University of Massachusetts-Amherst
Contact: Elizabeth Luciano
Release: June 10, 1998
UMass Astronomers Look at Whether Comet Chemistry Can Reveal
Clues About the Early Solar System
Details will be published in prestigious journal Nature
AMHERST, Mass. -- A chemical in comets thought to reveal
secrets of the early days of the solar system may be only the
result of a chemical reaction caused by the sun's radiation. A
report by University of Massachusetts astronomer William
Irvine cautions that materials in the atmosphere of a comet
could have been caused by chemical reactions related to heat
from the sun, and may have little direct bearing on what
happened when the sun and planets were formed. Details will be
published in tomorrow's issue of the prestigious journal
Nature. Besides Irvine, co-authors include UMass astronomy
professor Peter Schloerb; former UMass graduate student Edwin
Bergin; postdoctoral researcher Matthew Senay; doctoral
candidates James Dickens and Amy Lovell; and University of
Hawaii astronomers David Jewitt and Henry Matthews.
The report expands on the researchers' previous discovery of
the chemical hydrogen isocyanide (HNC) in the Comet Hyakutake,
which passed by the Earth in 1996. HNC is too unstable to
exist on Earth, but is commonly found in interstellar space,
Irvine said. The discovery raised the question of whether the
chemical was interstellar matter that was preserved when the
solar system was first formed. "If so, that would suggest that
the formation was cooler and gentler than many astronomers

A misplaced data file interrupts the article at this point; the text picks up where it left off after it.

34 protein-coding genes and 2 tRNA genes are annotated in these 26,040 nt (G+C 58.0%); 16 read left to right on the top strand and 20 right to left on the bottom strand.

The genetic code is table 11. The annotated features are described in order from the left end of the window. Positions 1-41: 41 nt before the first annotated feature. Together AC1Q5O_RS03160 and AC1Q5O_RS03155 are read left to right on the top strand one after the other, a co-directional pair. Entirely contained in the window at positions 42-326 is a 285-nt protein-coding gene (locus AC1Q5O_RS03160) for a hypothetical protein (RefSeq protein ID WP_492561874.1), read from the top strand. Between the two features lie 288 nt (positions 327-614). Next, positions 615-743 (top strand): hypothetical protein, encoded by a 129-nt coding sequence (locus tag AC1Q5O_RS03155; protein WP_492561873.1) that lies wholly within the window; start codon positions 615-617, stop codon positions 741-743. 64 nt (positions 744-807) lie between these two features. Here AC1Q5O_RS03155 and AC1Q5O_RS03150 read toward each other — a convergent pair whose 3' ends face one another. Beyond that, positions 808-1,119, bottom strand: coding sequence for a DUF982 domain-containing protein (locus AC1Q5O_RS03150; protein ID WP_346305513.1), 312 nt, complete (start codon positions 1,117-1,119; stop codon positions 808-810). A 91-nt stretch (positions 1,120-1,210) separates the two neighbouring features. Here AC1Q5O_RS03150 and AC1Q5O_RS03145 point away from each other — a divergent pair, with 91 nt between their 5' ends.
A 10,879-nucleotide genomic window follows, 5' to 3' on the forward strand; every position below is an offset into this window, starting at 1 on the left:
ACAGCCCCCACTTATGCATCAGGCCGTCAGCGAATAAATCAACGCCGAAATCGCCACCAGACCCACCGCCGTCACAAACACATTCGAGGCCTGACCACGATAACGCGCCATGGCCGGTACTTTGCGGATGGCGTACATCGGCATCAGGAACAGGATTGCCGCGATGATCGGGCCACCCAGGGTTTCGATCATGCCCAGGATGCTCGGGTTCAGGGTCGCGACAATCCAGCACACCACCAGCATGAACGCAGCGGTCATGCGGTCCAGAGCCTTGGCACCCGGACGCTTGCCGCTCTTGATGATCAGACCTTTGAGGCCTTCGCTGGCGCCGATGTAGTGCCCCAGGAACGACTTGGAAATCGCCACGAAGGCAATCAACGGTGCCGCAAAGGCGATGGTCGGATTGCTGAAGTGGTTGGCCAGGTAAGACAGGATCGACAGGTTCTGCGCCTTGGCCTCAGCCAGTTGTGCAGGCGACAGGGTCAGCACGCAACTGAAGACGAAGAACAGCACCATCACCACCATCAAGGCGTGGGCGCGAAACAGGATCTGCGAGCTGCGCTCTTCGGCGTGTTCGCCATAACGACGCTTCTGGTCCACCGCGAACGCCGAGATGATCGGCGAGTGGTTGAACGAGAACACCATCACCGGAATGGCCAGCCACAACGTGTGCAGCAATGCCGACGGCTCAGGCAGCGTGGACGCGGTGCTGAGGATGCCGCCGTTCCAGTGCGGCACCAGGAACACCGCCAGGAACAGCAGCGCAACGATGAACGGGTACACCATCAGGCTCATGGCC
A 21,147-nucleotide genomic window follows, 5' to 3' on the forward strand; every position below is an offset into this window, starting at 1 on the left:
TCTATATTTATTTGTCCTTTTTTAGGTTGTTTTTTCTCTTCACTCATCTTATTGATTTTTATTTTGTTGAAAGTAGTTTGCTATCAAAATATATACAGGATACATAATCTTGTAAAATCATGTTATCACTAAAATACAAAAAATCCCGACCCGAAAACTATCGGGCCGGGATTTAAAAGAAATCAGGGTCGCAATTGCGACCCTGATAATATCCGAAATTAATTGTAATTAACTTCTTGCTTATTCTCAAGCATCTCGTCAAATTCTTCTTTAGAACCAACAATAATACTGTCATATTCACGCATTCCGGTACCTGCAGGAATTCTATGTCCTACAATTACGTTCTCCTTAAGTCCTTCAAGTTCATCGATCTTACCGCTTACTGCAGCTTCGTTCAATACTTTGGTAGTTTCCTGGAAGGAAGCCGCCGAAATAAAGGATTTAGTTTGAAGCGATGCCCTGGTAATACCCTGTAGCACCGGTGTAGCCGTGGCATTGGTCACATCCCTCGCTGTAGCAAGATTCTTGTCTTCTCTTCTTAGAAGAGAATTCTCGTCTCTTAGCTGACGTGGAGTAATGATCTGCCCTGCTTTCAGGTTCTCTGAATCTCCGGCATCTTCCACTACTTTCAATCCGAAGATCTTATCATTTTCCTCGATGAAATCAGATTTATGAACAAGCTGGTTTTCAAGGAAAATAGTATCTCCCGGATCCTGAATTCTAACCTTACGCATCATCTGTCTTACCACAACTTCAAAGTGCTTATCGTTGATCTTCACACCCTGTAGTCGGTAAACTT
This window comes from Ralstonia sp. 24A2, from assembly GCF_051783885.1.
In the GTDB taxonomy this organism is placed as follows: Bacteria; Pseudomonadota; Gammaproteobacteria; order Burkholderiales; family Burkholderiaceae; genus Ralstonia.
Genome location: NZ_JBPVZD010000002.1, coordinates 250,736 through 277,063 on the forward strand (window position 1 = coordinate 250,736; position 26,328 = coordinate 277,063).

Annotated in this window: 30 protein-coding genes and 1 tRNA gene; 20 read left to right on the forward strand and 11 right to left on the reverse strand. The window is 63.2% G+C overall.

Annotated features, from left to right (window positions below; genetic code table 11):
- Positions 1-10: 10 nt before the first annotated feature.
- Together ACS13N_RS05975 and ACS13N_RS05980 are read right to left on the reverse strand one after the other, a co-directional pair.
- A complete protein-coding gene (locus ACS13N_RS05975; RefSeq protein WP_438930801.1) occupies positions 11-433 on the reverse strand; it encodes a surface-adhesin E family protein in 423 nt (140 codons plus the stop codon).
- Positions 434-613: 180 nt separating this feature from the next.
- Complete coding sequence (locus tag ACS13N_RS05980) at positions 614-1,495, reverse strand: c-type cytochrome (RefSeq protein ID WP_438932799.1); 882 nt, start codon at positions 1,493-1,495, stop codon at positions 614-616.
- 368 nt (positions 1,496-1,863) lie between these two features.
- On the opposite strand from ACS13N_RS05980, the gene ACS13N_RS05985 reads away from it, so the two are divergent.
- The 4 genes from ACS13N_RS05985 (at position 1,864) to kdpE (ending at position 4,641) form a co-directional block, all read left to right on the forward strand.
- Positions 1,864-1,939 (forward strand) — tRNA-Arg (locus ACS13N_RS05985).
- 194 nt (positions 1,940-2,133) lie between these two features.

currently theorize. The traditional view is that, during
formation of a solar system, everything gets so hot that any
existing molecules are destroyed," Irvine said. But another
possibility, according to Irvine, is that HNC is produced by
chemical reactions in a comet's atmosphere, which astronomers
call its "coma."
The more recent findings, reported in tomorrow's Nature, focus
on Comet Hale-Bopp, which passed by the Earth last year. The
team tracked levels of HNC as Hale-Bopp neared the sun.
Researchers determined that HNC was being formed photochemically
in the comet's coma, Irvine said.
Irvine adds an intriguing caveat: not all comets are the same.
Some comets, such as Hale-Bopp, are quite active chemically;
others are less so. Comet Hyakutake produced too little gas to
allow the chemical reactions that are necessary to produce HNC
as it approached the sun. "We don't know why there are these
differences among comets," Irvine said. "The HNC in Hyakutake
may be primordial."